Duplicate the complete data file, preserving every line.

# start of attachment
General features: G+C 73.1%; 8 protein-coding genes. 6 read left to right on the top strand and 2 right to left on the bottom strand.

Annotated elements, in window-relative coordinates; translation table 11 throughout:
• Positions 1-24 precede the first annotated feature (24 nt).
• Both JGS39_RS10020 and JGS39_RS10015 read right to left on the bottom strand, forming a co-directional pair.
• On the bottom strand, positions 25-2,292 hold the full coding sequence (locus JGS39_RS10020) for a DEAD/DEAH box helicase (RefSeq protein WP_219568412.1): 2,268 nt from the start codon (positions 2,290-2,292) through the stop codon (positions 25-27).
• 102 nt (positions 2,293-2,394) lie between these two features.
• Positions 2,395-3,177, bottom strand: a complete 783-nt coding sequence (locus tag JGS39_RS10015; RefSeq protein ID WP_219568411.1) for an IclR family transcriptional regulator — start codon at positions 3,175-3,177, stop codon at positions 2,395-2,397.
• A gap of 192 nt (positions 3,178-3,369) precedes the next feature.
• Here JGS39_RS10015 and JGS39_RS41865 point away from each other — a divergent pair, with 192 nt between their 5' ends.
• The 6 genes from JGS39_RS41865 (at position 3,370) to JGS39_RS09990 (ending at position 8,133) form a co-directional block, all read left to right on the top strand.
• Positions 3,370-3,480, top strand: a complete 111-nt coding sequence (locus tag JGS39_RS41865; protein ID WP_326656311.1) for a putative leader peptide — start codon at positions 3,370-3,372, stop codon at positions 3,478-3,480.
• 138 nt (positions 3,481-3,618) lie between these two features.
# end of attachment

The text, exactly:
General features: G+C 73.1%; 8 protein-coding genes. 6 read left to right on the top strand and 2 right to left on the bottom strand.

Annotated elements, in window-relative coordinates; translation table 11 throughout:
• Positions 1-24 precede the first annotated feature (24 nt).
• Both JGS39_RS10020 and JGS39_RS10015 read right to left on the bottom strand, forming a co-directional pair.
• On the bottom strand, positions 25-2,292 hold the full coding sequence (locus JGS39_RS10020) for a DEAD/DEAH box helicase (RefSeq protein WP_219568412.1): 2,268 nt from the start codon (positions 2,290-2,292) through the stop codon (positions 25-27).
• 102 nt (positions 2,293-2,394) lie between these two features.
• Positions 2,395-3,177, bottom strand: a complete 783-nt coding sequence (locus tag JGS39_RS10015; RefSeq protein ID WP_219568411.1) for an IclR family transcriptional regulator — start codon at positions 3,175-3,177, stop codon at positions 2,395-2,397.
• A gap of 192 nt (positions 3,178-3,369) precedes the next feature.
• Here JGS39_RS10015 and JGS39_RS41865 point away from each other — a divergent pair, with 192 nt between their 5' ends.
• The 6 genes from JGS39_RS41865 (at position 3,370) to JGS39_RS09990 (ending at position 8,133) form a co-directional block, all read left to right on the top strand.
• Positions 3,370-3,480, top strand: a complete 111-nt coding sequence (locus tag JGS39_RS41865; protein ID WP_326656311.1) for a putative leader peptide — start codon at positions 3,370-3,372, stop codon at positions 3,478-3,480.
• 138 nt (positions 3,481-3,618) lie between these two features.